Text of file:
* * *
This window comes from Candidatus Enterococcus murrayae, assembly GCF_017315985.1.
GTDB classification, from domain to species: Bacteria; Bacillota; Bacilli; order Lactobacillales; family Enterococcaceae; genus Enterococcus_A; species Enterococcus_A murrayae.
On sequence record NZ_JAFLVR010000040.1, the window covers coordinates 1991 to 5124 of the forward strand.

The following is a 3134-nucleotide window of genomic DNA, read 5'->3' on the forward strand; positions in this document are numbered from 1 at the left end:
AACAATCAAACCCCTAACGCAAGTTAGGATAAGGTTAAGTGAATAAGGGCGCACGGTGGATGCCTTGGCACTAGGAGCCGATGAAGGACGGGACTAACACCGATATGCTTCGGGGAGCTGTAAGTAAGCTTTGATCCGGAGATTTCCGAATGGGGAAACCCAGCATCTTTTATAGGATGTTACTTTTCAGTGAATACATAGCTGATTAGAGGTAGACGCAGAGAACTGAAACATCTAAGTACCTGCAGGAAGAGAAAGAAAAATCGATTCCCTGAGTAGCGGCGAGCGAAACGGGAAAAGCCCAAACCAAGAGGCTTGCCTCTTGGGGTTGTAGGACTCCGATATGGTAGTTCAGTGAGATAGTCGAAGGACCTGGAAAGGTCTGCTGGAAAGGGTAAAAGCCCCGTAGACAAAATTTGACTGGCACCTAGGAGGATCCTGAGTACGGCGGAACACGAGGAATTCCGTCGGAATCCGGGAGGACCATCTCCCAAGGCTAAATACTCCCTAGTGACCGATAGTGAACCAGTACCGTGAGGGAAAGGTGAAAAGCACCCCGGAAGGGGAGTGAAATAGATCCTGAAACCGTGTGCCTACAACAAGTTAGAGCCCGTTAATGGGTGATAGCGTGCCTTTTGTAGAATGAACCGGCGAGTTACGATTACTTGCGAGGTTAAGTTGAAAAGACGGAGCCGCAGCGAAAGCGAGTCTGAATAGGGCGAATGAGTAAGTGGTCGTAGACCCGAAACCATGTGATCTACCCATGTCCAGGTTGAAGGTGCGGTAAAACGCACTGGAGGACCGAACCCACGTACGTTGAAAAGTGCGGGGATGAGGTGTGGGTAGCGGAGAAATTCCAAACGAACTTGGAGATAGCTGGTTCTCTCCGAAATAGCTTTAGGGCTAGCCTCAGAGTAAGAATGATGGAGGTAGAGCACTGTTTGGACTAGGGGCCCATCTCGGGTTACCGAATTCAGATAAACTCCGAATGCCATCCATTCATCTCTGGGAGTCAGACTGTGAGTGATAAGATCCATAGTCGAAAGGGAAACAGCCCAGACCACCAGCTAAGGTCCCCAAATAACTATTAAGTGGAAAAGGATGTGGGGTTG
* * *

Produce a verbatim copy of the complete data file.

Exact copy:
This window comes from Candidatus Enterococcus murrayae, assembly GCF_017315985.1.
GTDB classification, from domain to species: Bacteria; Bacillota; Bacilli; order Lactobacillales; family Enterococcaceae; genus Enterococcus_A; species Enterococcus_A murrayae.
On sequence record NZ_JAFLVR010000040.1, the window covers coordinates 1991 to 5124 of the forward strand.

The following is a 3134-nucleotide window of genomic DNA, read 5'->3' on the forward strand; positions in this document are numbered from 1 at the left end:
AACAATCAAACCCCTAACGCAAGTTAGGATAAGGTTAAGTGAATAAGGGCGCACGGTGGATGCCTTGGCACTAGGAGCCGATGAAGGACGGGACTAACACCGATATGCTTCGGGGAGCTGTAAGTAAGCTTTGATCCGGAGATTTCCGAATGGGGAAACCCAGCATCTTTTATAGGATGTTACTTTTCAGTGAATACATAGCTGATTAGAGGTAGACGCAGAGAACTGAAACATCTAAGTACCTGCAGGAAGAGAAAGAAAAATCGATTCCCTGAGTAGCGGCGAGCGAAACGGGAAAAGCCCAAACCAAGAGGCTTGCCTCTTGGGGTTGTAGGACTCCGATATGGTAGTTCAGTGAGATAGTCGAAGGACCTGGAAAGGTCTGCTGGAAAGGGTAAAAGCCCCGTAGACAAAATTTGACTGGCACCTAGGAGGATCCTGAGTACGGCGGAACACGAGGAATTCCGTCGGAATCCGGGAGGACCATCTCCCAAGGCTAAATACTCCCTAGTGACCGATAGTGAACCAGTACCGTGAGGGAAAGGTGAAAAGCACCCCGGAAGGGGAGTGAAATAGATCCTGAAACCGTGTGCCTACAACAAGTTAGAGCCCGTTAATGGGTGATAGCGTGCCTTTTGTAGAATGAACCGGCGAGTTACGATTACTTGCGAGGTTAAGTTGAAAAGACGGAGCCGCAGCGAAAGCGAGTCTGAATAGGGCGAATGAGTAAGTGGTCGTAGACCCGAAACCATGTGATCTACCCATGTCCAGGTTGAAGGTGCGGTAAAACGCACTGGAGGACCGAACCCACGTACGTTGAAAAGTGCGGGGATGAGGTGTGGGTAGCGGAGAAATTCCAAACGAACTTGGAGATAGCTGGTTCTCTCCGAAATAGCTTTAGGGCTAGCCTCAGAGTAAGAATGATGGAGGTAGAGCACTGTTTGGACTAGGGGCCCATCTCGGGTTACCGAATTCAGATAAACTCCGAATGCCATCCATTCATCTCTGGGAGTCAGACTGTGAGTGATAAGATCCATAGTCGAAAGGGAAACAGCCCAGACCACCAGCTAAGGTCCCCAAATAACTATTAAGTGGAAAAGGATGTGGGGTTG